The aircraft manufacturer says it’s headed in an entirely new direction in terms of leadership and technical efficiency.
In a news release from Boeing, the company states: “The Board of Directors decided that a change in leadership was necessary to restore confidence in the Company moving forward as it works to repair relationships with regulators, customers, and all other stakeholders. Under the Company’s new leadership, Boeing will operate with a renewed commitment to full transparency, including effective and proactive communication with the FAA, other global regulators and its customers.”
David Calhoun will step up as Boeing’s new president and CEO on Jan. 13. The announcement was made on Monday.
Muilenberg’s potential departure has been under review as of the last year. After two 737 Max jets crashed within five months of each other and killed 346 people, the Federal Aviation Administration (FAA) ordered Boeing to ground all 737 Max aircrafts. According to The Chicago Tribune, both flights nose-dived into the ocean shortly after takeoff. A Lions Air flight was carrying 189 people when it crashed into the sea off the coast of Indonesia in November of 2018, and an Ethiopian Airlines flight was carrying 157 people in March of 2019. Aircraft experts say both disasters stemmed from changes within the flight control system that were not on par with the aircrafts’ engines.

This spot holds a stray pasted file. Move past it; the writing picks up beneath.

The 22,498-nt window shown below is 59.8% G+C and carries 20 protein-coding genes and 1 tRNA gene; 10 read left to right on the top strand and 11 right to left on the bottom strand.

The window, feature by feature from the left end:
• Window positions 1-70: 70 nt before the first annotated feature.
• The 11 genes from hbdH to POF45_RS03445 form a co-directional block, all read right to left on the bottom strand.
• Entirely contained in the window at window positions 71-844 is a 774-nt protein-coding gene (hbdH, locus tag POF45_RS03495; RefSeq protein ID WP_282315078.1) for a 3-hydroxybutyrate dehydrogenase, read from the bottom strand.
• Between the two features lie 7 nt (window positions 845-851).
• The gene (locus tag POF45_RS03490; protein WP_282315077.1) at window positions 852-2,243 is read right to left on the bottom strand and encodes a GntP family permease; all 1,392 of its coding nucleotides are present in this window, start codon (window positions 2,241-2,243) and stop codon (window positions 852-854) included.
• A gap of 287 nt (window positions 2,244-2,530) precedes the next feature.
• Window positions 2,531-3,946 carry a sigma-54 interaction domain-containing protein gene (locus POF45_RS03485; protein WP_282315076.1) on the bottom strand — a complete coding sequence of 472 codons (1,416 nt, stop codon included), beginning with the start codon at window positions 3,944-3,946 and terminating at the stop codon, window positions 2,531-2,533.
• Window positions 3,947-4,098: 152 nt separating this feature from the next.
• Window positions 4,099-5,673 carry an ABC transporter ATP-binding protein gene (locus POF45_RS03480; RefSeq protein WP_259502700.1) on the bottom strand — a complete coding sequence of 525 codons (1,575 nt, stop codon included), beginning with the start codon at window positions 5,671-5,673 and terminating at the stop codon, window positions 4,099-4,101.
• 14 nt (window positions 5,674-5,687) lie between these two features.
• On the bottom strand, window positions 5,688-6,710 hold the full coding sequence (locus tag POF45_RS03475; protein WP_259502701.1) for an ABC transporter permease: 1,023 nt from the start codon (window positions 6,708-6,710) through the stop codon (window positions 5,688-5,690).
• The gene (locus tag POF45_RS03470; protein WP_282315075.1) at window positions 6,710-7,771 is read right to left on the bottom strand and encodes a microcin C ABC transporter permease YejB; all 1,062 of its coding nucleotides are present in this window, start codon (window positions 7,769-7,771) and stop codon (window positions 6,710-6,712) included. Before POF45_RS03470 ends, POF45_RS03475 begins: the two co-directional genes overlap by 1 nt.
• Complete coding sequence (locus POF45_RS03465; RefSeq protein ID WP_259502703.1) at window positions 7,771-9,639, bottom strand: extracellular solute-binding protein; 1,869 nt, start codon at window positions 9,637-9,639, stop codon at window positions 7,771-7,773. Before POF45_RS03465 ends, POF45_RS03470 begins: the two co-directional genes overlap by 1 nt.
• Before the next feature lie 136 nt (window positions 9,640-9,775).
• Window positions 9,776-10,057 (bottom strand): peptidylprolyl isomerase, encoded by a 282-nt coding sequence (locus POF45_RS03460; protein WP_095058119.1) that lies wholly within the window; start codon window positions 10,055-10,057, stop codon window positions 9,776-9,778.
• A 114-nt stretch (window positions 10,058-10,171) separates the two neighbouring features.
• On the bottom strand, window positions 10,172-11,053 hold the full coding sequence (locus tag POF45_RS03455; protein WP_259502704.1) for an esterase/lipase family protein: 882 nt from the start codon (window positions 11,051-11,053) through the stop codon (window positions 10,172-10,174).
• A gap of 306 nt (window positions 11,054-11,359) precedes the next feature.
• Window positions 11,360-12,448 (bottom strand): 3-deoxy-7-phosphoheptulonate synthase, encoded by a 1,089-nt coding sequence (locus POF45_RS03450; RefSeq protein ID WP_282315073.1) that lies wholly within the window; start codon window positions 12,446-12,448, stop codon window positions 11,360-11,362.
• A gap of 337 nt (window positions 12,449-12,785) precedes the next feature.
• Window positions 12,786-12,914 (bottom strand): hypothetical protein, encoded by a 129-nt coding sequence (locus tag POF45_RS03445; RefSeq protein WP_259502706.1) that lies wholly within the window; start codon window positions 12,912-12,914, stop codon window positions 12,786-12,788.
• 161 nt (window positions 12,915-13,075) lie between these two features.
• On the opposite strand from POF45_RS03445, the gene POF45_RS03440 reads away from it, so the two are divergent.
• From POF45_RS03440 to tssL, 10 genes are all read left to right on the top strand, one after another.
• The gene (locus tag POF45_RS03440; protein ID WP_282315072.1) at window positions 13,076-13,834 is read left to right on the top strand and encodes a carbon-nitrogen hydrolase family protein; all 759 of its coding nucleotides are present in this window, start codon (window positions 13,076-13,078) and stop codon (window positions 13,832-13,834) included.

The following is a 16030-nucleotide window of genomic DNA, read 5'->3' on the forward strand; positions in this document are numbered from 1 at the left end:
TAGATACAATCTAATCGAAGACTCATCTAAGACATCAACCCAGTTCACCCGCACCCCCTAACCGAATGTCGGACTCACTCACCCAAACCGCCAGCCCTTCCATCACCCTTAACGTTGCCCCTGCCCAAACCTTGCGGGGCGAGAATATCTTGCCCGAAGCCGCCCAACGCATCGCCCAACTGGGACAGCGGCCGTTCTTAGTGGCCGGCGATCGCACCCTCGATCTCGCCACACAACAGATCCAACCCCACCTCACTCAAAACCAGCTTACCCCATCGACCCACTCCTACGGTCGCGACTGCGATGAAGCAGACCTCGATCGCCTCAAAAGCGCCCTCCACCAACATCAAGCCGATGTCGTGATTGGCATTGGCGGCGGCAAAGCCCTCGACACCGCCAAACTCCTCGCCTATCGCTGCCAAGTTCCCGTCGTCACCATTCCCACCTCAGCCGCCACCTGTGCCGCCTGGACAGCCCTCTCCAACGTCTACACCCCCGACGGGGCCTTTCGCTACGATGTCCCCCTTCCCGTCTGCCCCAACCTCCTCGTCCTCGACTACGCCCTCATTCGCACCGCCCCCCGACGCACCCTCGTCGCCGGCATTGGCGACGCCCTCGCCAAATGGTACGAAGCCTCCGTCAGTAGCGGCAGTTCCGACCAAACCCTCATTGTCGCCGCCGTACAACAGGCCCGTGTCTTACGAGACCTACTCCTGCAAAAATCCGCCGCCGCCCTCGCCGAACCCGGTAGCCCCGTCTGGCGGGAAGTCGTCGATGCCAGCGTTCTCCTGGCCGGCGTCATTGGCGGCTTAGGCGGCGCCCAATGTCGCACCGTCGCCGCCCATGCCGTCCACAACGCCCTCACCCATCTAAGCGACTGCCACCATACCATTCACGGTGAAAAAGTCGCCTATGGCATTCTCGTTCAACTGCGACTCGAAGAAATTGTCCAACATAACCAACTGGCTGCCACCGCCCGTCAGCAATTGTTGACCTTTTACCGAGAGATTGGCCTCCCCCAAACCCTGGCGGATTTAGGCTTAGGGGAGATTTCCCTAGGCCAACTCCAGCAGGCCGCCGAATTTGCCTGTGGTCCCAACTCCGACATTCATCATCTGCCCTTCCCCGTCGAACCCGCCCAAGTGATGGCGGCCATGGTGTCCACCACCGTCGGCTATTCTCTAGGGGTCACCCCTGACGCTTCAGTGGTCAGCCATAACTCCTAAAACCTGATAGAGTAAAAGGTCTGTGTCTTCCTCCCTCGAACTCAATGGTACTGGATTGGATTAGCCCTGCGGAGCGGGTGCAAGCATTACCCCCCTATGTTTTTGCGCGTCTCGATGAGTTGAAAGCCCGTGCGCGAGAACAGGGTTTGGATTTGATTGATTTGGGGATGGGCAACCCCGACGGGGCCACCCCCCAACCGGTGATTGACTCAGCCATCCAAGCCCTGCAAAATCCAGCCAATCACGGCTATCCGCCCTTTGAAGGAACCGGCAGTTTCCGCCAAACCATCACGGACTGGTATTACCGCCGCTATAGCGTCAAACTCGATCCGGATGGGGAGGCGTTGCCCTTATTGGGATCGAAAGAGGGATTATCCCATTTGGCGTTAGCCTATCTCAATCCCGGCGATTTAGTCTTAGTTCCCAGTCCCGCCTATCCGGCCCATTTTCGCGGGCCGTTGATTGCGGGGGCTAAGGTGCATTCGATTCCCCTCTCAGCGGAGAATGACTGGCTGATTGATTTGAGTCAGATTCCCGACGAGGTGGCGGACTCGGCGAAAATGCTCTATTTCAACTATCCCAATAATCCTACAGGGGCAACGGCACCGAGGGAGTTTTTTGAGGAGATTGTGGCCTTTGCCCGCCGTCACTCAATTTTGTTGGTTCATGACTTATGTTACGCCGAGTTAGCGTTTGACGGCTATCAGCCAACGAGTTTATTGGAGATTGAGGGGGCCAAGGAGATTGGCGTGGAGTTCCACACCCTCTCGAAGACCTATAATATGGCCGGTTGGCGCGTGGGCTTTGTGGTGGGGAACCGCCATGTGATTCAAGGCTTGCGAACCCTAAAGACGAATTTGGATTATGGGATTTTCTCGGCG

The Tribune reports that the FAA initially stood behind Chicago-based Boeing after reporting that there were “no systematic issues.” However, once other countries in the European Union started grounding the planes, the FAA followed suit.
Boeing then wrote an open letter and addressed how the company would offer software updates and pilot training. The Tribune quotes part of the letter: “We know lives depend on the work we do, and our teams embrace that responsibility with a deep sense of commitment every day. Our purpose at Boeing is to bring family, friends and loved ones together with our commercial airplanes — safely.”
Boeing officials continued to deny that there is anything inherently wrong with 737 Max jets, but continued to conduct flight safety tests.
In a statement, Calhoun says, “I strongly believe in the future of Boeing and the 737 Max. I am honored to lead this great company and the 150,000 dedicated employees who are working hard to create the future of aviation.”